Portraits of Wildflowers

Perspectives on Nature Photography

Archive for February 2012

A yellow more surprisingly late than the last one was early

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Anyone who knows goldenrod knows that it’s a fall-blooming plant. In 2011 I was surprised to find one still flowering in my neighborhood on January 19—something that three days of below-freezing temperatures in the first week of February certainly put an end to, if the flowering had even gone on that long. This year, though, with no real winter in central Texas, things have been strange, as you’ve been seeing in these pages for the past few weeks. Two days ago, on February 21, I found this small goldenrod miraculously flowering in northeast Austin. Did I say it’s been a strange winter?

© 2012 Steven Schwartzman

Written by Steve Schwartzman

February 23, 2012 at 1:28 PM


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Click for greater clarity.

Another precocious wildflower I found on February 19 at the Mueller Greenway in east-central Austin was Gaillardia pulchella, known by the picturesque names Indian blanket and firewheel (and I’ll add that this firewheel, or at least the ground beneath it where I knelt, was pique-turesque and cost me my first two fire ant bites of 2012). The flower head was just opening—and doing so a good month or two before its traditional time—but hadn’t yet formed the familiar “wheel” whose wide rays, which are mostly red and tipped with yellow, form the “spokes.” At this stage you can recognize a family resemblance to the rays of a four-nerve daisy.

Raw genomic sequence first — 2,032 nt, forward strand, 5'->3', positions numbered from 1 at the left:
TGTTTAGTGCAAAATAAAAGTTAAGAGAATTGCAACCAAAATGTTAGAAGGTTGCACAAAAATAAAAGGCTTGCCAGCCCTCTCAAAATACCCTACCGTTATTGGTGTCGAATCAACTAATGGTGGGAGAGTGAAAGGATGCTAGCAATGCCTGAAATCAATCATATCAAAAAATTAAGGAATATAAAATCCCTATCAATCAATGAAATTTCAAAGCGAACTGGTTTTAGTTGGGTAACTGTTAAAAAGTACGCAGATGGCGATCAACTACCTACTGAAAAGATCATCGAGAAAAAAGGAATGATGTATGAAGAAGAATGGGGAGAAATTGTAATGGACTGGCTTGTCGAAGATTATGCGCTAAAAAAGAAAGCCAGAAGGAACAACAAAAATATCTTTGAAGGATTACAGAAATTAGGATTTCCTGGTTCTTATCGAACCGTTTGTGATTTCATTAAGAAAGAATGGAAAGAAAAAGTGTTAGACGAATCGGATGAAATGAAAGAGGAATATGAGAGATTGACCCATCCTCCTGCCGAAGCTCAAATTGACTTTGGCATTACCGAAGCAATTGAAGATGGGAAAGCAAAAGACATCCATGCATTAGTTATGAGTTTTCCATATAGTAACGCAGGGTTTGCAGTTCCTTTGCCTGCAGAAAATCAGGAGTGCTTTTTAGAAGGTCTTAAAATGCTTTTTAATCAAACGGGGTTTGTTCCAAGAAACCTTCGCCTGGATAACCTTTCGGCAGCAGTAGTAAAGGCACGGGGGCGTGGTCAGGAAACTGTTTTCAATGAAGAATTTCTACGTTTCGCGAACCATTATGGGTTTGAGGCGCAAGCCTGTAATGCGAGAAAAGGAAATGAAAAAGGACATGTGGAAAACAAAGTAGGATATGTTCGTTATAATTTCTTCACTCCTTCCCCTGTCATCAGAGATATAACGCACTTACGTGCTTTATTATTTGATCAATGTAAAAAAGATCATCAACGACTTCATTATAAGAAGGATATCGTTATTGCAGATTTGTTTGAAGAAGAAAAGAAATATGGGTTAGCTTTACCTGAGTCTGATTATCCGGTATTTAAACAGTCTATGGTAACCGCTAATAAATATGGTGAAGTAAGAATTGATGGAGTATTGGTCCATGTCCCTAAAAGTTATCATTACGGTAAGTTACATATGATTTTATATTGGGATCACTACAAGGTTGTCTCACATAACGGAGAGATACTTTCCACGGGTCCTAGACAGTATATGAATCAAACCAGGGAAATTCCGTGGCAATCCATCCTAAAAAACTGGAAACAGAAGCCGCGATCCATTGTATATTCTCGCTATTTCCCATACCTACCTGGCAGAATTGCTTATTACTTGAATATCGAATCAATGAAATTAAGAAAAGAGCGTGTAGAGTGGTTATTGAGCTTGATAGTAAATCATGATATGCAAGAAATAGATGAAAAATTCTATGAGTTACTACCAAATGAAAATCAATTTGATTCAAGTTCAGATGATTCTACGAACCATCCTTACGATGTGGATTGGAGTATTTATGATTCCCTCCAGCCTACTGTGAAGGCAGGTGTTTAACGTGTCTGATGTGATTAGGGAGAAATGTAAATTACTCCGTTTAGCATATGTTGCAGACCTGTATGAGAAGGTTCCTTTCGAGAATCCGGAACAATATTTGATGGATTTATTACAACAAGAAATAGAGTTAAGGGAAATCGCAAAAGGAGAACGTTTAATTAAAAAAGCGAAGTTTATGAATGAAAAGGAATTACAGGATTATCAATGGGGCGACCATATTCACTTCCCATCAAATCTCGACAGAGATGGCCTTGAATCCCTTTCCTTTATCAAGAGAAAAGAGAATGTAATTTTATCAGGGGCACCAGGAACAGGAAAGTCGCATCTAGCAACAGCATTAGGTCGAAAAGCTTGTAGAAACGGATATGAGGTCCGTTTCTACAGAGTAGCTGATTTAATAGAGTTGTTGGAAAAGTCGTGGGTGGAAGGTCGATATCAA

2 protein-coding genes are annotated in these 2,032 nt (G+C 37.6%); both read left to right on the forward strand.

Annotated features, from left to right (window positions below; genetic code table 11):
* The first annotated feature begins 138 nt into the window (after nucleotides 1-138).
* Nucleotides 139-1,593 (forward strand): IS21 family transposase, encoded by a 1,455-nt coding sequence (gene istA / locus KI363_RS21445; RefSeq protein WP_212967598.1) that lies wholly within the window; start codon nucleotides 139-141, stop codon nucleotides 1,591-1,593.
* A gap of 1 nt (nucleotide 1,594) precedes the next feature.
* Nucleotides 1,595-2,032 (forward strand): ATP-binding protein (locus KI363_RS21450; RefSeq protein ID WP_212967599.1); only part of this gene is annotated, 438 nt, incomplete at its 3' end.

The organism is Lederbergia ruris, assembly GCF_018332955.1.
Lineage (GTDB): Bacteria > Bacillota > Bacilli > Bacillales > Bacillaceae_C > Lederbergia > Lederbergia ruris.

For more information, and to see the many places where Gaillardia pulchella grows in the United States and Canada, the USDA website beckons.

© 2012 Steven Schwartzman

Written by Steve Schwartzman

February 23, 2012 at 5:47 AM

A blue that isn’t blue, violet that isn’t a violet, and a sage that is wise only in the ways of nature

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Say hello to Salvia farinacea, called mealy blue sage, even though it’s not blue but violet. (If these flowers were blue, then what color would the sky behind them be? And of the many flowers that are this hue, how did the violet get to impose its name on the color of all of them?)

Add this to the native species you’ve seen here recently that have bloomed well before their customary time, which in the case of mealy blue sage is April and May. I photographed this one on February 19 at the Mueller Greenway in east-central Austin.

© 2012 Steven Schwartzman

Written by Steve Schwartzman